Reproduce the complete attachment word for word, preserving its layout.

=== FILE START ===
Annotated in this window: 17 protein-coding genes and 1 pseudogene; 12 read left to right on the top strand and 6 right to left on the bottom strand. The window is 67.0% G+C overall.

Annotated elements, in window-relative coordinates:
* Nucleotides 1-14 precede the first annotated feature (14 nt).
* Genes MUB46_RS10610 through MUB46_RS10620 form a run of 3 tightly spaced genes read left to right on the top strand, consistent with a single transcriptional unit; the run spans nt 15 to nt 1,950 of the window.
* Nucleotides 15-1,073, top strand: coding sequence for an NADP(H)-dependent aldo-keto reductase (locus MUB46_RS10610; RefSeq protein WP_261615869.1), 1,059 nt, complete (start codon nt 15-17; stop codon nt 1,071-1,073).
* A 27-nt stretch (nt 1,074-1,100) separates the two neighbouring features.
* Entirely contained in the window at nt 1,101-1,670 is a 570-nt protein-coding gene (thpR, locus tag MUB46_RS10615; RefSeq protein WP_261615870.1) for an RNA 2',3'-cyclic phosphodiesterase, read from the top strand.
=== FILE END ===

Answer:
Annotated in this window: 17 protein-coding genes and 1 pseudogene; 12 read left to right on the top strand and 6 right to left on the bottom strand. The window is 67.0% G+C overall.

Annotated elements, in window-relative coordinates:
* Nucleotides 1-14 precede the first annotated feature (14 nt).
* Genes MUB46_RS10610 through MUB46_RS10620 form a run of 3 tightly spaced genes read left to right on the top strand, consistent with a single transcriptional unit; the run spans nt 15 to nt 1,950 of the window.
* Nucleotides 15-1,073, top strand: coding sequence for an NADP(H)-dependent aldo-keto reductase (locus MUB46_RS10610; RefSeq protein WP_261615869.1), 1,059 nt, complete (start codon nt 15-17; stop codon nt 1,071-1,073).
* A 27-nt stretch (nt 1,074-1,100) separates the two neighbouring features.
* Entirely contained in the window at nt 1,101-1,670 is a 570-nt protein-coding gene (thpR, locus tag MUB46_RS10615; RefSeq protein WP_261615870.1) for an RNA 2',3'-cyclic phosphodiesterase, read from the top strand.